Tuesday, March 29, 2011

The first caterpillars are here!

I spent five hours yesterday, weeding and edging and mowing my front lawn.  If you know how tiny my front yard is, the number of hours probably surprises you.  It was the first time this year that I did all of those things, and it always takes longer the first time.  I also spent a considerable amount of time hand weeding huge patches of weeds out of my parkway.  With rubber palmed garden gloves, the weeds pull up easily, root and all.  You know how I hate pesticides... and although it was tedious, (theoretically) the weeds are gone for good.  My St. Augustine grass was happy to have its own share of the sunshine again.

This morning after my dog walk I stood in the front, admiring my hard work yesterday.  Some of my butterfly seeds that I planted last week are poking out -- excellent.  And then I did a double take at one of my bronze fennel plants -- caterpillars!  Four of them! 

There are 2 caterpillars in the photo - can you spot them both?
The photo is a little blurry because the dog on the leash was pulling on my arm; it was past her usual breakfast hour and she had other priorities...

At first I thought there were five on my little 6 inch plant, but I think one of them is a skin that one of the caterpillars had shed.  But also I think actually now that I look, I think there are two types of caterpillars -- I'll have to look again when I get home tonight.

I got out the book I bought at the Dallas Botanical Gardens Butterfly House last year, "The Life Cycles of Butterflies," by Judy Burris and Wayne Richards which is chock full of photos of all the various butterflies in all stages of their lives, and this caterpillar will become an Eastern Black Swallowtail butterfly.  It says that it likes fennel and dill -- and indeed they are on my fennel plant.  Go figure...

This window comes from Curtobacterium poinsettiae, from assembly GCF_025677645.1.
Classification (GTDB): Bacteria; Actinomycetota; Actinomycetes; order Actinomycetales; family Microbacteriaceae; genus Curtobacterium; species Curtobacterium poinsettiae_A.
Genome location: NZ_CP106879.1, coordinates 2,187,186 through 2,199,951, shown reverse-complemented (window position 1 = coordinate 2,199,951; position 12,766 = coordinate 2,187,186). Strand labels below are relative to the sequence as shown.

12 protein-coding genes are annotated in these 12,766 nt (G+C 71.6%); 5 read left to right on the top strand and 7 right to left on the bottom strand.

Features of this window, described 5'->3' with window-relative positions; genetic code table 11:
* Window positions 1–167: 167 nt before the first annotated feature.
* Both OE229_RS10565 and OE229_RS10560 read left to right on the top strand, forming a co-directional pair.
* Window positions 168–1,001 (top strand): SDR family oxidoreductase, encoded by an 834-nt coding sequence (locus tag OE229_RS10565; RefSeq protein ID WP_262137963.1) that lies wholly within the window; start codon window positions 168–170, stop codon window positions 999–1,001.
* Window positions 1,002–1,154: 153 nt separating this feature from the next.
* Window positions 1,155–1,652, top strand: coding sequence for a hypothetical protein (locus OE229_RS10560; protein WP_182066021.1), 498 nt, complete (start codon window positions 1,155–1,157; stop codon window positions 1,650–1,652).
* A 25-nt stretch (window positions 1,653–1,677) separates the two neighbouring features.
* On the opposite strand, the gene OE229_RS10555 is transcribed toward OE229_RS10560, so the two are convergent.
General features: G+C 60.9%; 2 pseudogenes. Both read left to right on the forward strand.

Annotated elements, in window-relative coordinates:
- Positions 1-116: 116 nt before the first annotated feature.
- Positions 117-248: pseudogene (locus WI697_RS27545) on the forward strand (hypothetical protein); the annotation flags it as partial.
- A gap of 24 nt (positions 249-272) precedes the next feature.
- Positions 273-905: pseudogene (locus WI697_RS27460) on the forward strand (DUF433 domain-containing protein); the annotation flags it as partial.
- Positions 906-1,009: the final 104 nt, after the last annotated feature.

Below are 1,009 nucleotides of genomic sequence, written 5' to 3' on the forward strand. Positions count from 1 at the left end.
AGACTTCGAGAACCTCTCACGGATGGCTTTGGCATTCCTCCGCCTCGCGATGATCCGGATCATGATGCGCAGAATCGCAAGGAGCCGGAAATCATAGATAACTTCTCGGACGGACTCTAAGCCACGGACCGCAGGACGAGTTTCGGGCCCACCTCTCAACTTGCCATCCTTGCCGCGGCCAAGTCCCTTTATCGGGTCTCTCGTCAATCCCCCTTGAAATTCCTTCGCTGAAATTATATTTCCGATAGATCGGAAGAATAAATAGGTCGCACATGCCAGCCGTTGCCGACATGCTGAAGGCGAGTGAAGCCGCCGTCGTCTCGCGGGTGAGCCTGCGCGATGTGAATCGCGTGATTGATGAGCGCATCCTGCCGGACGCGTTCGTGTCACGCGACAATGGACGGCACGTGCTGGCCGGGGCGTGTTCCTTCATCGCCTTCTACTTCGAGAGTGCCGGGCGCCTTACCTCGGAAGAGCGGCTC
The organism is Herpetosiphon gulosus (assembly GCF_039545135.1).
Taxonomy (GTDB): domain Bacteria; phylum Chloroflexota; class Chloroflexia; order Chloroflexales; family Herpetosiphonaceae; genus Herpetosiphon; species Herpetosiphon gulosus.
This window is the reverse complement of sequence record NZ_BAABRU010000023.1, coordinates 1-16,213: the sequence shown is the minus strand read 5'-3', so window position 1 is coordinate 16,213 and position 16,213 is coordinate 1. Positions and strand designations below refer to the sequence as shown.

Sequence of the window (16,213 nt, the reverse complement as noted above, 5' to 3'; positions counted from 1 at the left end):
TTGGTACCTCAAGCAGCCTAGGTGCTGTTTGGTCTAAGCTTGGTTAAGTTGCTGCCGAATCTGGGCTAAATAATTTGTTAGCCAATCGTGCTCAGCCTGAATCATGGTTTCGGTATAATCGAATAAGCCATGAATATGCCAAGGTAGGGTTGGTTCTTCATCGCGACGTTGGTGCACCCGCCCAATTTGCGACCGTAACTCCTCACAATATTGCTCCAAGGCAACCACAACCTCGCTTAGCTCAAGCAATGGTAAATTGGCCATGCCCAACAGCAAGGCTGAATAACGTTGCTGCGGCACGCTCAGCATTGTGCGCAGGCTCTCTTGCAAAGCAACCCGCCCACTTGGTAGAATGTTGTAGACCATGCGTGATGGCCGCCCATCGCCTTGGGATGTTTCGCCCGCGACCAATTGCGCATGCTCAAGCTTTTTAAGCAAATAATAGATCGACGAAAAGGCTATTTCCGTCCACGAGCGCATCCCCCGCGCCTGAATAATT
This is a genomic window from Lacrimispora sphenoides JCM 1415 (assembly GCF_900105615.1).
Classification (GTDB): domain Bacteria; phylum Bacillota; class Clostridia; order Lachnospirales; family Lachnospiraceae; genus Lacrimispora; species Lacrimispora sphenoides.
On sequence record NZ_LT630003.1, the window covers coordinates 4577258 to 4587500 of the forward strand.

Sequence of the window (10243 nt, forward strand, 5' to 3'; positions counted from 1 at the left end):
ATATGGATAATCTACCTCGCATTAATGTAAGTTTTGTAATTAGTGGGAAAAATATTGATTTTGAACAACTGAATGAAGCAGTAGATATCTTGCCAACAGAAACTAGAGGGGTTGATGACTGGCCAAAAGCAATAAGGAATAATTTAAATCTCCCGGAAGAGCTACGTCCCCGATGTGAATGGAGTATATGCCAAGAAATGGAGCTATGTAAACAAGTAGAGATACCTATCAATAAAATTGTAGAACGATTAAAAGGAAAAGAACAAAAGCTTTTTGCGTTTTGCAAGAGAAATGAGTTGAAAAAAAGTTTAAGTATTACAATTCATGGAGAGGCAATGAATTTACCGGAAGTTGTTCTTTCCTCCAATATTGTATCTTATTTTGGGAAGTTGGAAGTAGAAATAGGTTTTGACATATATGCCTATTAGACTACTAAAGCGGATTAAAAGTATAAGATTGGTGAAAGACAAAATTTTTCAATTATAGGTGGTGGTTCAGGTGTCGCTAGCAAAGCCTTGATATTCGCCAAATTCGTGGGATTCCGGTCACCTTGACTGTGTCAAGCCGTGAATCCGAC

They will eat for a few weeks. "The more it eats, the faster it will grow, but a caterpillar's skin can stretch only a small amount.  Once it reaches its limit, stretch detectors in the joints between the body segments send signals to the brain to trigger the growth of a new, bigger skin underneath the old one.  This process is called molting.  A caterpillar may molt up to five times..."

"The coloration of some caterpillars allows them to avoid hungry predators:  The greens and browns blend in with the environment....Some caterpillars are brightly colored, as if to warn potential predators against eating them... Swallowtail caterpillars have a special defense organ called an osmeterium.  This is an orange or red forked gland that is hidden under the skin behind the head.  When the caterpillar feels threatened, it can shoot out the gland like a snake tongue and touch the predator with it.  If the sudden whiplash movement doesn't spook the intruder, the foul-smelling substance that the grand secretes will offend even a human nose at close range."

"Most caterpillars are solitary eaters, but a few species dine together in groups.  When they feel threatened, all the caterpillars may twitch at the same time, perhaps as a way to scare predators.

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